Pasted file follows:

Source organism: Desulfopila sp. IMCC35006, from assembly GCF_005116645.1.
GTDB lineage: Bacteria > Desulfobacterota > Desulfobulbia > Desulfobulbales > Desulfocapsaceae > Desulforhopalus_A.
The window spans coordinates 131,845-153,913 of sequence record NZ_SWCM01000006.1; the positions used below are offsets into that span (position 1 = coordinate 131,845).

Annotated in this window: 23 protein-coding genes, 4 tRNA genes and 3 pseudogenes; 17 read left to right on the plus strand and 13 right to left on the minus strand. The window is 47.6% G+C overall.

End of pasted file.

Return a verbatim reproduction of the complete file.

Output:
Source organism: Desulfopila sp. IMCC35006, from assembly GCF_005116645.1.
GTDB lineage: Bacteria > Desulfobacterota > Desulfobulbia > Desulfobulbales > Desulfocapsaceae > Desulforhopalus_A.
The window spans coordinates 131,845-153,913 of sequence record NZ_SWCM01000006.1; the positions used below are offsets into that span (position 1 = coordinate 131,845).

Annotated in this window: 23 protein-coding genes, 4 tRNA genes and 3 pseudogenes; 17 read left to right on the plus strand and 13 right to left on the minus strand. The window is 47.6% G+C overall.